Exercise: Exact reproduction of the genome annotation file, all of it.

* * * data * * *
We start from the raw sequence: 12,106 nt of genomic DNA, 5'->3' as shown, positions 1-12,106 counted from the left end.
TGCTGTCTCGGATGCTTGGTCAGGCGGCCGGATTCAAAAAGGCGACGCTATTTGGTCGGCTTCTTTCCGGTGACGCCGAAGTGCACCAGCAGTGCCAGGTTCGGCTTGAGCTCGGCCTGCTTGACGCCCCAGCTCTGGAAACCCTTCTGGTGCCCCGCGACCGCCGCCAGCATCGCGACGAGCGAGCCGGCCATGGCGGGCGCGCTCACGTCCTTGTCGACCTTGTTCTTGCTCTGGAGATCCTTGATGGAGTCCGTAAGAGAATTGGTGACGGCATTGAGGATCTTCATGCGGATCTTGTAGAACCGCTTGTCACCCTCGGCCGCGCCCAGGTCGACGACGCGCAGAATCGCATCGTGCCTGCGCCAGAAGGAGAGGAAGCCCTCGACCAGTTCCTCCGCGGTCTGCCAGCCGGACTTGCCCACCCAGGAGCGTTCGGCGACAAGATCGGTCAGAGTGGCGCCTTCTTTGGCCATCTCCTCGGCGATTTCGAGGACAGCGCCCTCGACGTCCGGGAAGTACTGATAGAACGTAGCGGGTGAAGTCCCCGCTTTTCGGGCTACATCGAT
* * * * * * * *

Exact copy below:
We start from the raw sequence: 12,106 nt of genomic DNA, 5'->3' as shown, positions 1-12,106 counted from the left end.
TGCTGTCTCGGATGCTTGGTCAGGCGGCCGGATTCAAAAAGGCGACGCTATTTGGTCGGCTTCTTTCCGGTGACGCCGAAGTGCACCAGCAGTGCCAGGTTCGGCTTGAGCTCGGCCTGCTTGACGCCCCAGCTCTGGAAACCCTTCTGGTGCCCCGCGACCGCCGCCAGCATCGCGACGAGCGAGCCGGCCATGGCGGGCGCGCTCACGTCCTTGTCGACCTTGTTCTTGCTCTGGAGATCCTTGATGGAGTCCGTAAGAGAATTGGTGACGGCATTGAGGATCTTCATGCGGATCTTGTAGAACCGCTTGTCACCCTCGGCCGCGCCCAGGTCGACGACGCGCAGAATCGCATCGTGCCTGCGCCAGAAGGAGAGGAAGCCCTCGACCAGTTCCTCCGCGGTCTGCCAGCCGGACTTGCCCACCCAGGAGCGTTCGGCGACAAGATCGGTCAGAGTGGCGCCTTCTTTGGCCATCTCCTCGGCGATTTCGAGGACAGCGCCCTCGACGTCCGGGAAGTACTGATAGAACGTAGCGGGTGAAGTCCCCGCTTTTCGGGCTACATCGAT